You call it spam, they call it a living
It's been almost three months since the Can-Spam Act became official, yet most of us are still getting barraged with e-mail come-ons. The subject lines might be more subtle: "Check this out" instead of "Hot Babes!" for instance, but the number of spam messages hasn't dwindled. In fact, it has increased from 58 percent of e-mails last December to 62 percent last month, despite efforts of the Federal Trade Commission (FTC) to police the law.
The big four ISPs - AOL, Microsoft, Yahoo, and Earthlink - are also going after more than 200 of this country's slimiest spammers. (It's estimated that there are about 2,000 spammers in the US. There are many more worldwide.)
An even more stunning statistic is this one: About 8 percent of spam recipients actually respond.
And that response rate adds up to big bucks for spammers. As Ronnie Scelson, one of this country's most active spammers puts it: "We would not be doing this if people didn't buy."
Not all unsolicited e-mail is illegal, and the promise of plenty of money spurs legitimate businesspeople to clog e-mail boxes, too. While they see their efforts as good marketing, most recipients think they're still spamming, despite the fact that the companies may follow the letter of the law.
In the field of direct marketing, it doesn't get much cheaper than spam. One needs only a credit card (to buy lists of e-mail addresses), a computer, and an Internet connection. Otherwise, it costs nothing to send bulk e-mail, even masses of it.
The typical spammer might blast out 5 million e-mails daily, selling to only a fraction of recipients. But that's enough. "A response rate of just 1/10th of 1 percent could keep a spammer afloat," says FTC staff attorney Michael Goodman.
Sending out fliers via snail mail, on the other hand, is costly. Traditional direct mailers must also wait longer for responses, and if they make a typo, they can forget about fixing it.
It didn't take long for accountant Laura Betterly to do the math. About 2-1/2 years ago, the single mother from Florida was looking for a lucrative career that would allow her to work at home and spend more time with her two sons, then ages 10 and 11. Ms. Betterly, already a savvy businesswoman, and three friends started a bulk e-mailing business - as she prefers to call it - with $15,000.
Six months later, she had earned nearly $200,000. Today, she employs 20 people, and she's mum about what she makes, but she does reveal that her company hit the $1 million mark last year. She has moved the business out of her home and into a downtown office in Clearwater, Fla. Her sons both attend private school. And she is home for dinner every night with the boys and her new husband.
But the life of a bulk e-mailer is no cakewalk these days. Betterly sends out millions of e-mails every day, yet she calls her product "spam lite" because she does "things differently from other e-mailers." In other words, she explains, she follows the specifics of the new law and refuses to promote any product that wouldn't be appropriate for her 13-year-old son.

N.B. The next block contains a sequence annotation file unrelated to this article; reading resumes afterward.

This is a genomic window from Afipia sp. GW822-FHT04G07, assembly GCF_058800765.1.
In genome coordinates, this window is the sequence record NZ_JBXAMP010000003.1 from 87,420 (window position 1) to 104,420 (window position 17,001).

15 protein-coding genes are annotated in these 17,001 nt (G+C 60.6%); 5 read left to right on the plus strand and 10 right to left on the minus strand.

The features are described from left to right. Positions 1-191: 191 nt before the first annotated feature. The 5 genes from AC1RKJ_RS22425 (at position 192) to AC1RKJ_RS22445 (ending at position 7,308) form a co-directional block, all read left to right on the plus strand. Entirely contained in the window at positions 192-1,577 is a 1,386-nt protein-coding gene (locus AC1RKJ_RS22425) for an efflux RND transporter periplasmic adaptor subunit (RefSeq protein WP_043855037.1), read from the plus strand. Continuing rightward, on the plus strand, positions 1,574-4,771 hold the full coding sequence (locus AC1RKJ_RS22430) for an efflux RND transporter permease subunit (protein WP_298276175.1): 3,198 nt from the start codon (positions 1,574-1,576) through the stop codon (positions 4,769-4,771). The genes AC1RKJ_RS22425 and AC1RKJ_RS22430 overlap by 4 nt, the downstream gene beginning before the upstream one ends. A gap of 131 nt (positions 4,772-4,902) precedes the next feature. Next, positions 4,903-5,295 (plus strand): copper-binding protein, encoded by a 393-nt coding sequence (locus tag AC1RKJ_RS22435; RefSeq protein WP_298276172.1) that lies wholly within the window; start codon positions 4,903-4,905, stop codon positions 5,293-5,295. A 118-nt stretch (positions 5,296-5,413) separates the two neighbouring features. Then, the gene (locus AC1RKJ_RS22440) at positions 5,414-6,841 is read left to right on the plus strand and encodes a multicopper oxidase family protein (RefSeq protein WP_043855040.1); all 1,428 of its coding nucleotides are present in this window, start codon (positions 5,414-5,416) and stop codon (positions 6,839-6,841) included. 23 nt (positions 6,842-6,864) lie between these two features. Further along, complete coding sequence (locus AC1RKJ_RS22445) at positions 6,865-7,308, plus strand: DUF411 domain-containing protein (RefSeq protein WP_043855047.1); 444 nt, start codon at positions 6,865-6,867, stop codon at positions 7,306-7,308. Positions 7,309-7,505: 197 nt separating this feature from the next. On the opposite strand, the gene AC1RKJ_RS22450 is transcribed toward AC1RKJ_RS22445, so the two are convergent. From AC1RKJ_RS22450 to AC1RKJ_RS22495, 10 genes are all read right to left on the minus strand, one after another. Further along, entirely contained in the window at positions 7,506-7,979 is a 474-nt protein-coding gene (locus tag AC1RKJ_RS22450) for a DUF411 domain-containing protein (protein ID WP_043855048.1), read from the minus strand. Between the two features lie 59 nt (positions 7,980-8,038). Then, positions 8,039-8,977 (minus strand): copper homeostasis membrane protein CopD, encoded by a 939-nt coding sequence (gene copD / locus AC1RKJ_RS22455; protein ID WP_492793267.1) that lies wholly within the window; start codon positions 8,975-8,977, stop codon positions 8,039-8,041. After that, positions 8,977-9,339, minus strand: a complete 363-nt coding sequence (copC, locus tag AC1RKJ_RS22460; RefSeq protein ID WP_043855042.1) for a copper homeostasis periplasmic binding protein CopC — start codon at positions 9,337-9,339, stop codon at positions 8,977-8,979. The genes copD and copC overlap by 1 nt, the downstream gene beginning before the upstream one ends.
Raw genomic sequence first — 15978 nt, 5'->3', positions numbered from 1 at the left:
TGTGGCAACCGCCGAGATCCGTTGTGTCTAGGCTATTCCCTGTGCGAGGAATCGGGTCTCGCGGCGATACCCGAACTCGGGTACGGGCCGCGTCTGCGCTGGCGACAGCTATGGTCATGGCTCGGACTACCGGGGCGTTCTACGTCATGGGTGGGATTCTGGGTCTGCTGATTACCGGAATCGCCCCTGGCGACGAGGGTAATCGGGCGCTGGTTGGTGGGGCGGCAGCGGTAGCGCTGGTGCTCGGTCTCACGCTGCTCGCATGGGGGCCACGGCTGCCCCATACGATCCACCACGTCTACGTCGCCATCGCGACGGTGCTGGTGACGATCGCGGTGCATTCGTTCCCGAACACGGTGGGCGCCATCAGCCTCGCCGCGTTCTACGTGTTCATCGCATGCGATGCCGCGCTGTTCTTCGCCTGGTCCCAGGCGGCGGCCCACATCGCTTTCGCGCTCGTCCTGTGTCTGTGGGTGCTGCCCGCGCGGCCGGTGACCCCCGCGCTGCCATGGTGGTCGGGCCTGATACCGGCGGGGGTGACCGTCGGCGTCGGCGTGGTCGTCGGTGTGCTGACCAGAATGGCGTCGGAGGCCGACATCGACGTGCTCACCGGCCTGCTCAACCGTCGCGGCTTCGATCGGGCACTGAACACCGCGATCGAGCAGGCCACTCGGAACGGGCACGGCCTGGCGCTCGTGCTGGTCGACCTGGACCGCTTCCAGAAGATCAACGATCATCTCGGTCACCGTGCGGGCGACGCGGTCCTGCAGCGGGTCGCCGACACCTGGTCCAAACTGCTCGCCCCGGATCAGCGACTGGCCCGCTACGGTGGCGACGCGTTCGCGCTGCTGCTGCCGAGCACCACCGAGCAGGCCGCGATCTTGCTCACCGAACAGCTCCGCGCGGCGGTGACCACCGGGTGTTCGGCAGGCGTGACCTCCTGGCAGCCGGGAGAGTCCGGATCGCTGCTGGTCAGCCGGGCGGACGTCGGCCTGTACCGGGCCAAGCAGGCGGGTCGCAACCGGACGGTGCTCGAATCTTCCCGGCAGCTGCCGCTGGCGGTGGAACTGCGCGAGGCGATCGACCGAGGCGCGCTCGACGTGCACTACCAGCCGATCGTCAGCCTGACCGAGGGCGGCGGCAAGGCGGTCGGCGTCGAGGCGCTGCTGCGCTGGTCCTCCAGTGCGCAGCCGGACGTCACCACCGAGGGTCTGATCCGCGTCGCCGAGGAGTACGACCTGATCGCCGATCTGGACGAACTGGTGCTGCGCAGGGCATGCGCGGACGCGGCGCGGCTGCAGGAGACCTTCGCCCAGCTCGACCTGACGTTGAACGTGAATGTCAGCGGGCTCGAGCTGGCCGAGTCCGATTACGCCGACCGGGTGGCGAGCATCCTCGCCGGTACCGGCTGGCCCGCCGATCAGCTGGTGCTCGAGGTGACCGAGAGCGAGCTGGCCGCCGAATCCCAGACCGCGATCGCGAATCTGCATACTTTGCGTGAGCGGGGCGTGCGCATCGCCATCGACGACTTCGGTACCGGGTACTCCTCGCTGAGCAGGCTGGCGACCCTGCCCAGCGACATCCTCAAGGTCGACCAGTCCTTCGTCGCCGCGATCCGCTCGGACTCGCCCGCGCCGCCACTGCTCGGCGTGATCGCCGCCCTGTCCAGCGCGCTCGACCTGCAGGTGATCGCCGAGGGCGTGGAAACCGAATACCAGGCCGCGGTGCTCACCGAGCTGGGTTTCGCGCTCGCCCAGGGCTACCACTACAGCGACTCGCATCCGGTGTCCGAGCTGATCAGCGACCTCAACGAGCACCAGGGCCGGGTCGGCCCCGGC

The nature of her work is often a conversation stopper - but not always in a negative sense. "Most people imagine a guy in a trailer park smoking a cigarette and beating his wife," she says, laughing. "They are often surprised to find that I can put a sentence together."
Betterly, who was recently invited to speak at a spam forum hosted by the FTC, is a fan of the Can-Spam Act. She is all for cleaning up the industry by banning deceptive subject lines, requiring a real return address, and giving consumers a way to "opt out."
But how do recipients know if her opt-out is legitimate? Most have read that they should never click on an offer to get off the mailing list.
As former spammer Mike Hughes, says, "The worst thing you can do is open spam. It's like opening your front door to a salesman. As soon as they know your e-mail address is active, spammers will blast more."
Betterly considers spamming a matter of free speech. "It's what America was built on," she says. "Small business owners have a right to direct marketing."
Betterly thinks that when done right, bulk e-mailing can be a terrific boon to the entrepreneur.
She cites the example of a 70-year-old man who wrote a book about improving one's billiards game. He approached Betterly, she sent out millions of e-mails promoting his book, and now he supplements his Social Security income with the profits. He's also made friends with some of his customers.
"It's a win-win situation," she says, although few of those with clogged e-mail boxes would agree.
Among Betterly's other clients are a distributor of alligator meat, an owner of Texas ranch land, and a debt negotiation company (not "consolidation" - a distinction she makes clear).
Betterly is paid in various ways. She charges one fee for every 1 million e-mails she sends. That fee can range from $600 to $1,000, depending on whether the promotion is targeted to a specific location or demographic. She then charges about half that amount for each additional million e-mails sent. "It's always cheaper to just buy 10 million e-mails from the start," she says. Finally, she is paid again for the number of leads her e-mails generate.
On a typical day, Betterly's firm might send out 8 million pieces of spam for more than 10 different clients. If 100 people respond, she'll do just fine.
Betterly no longer sends bulk e-mail to anyone with a Yahoo address. Yahoo and a few other ISPs filter too well, she says, so she doesn't get much response.
Betterly might be "spam lite," as she says, but its all spam to these gatekeepers. And as long as unsolicited mail continues to clog their systems and annoy their customers, they plan to fight back.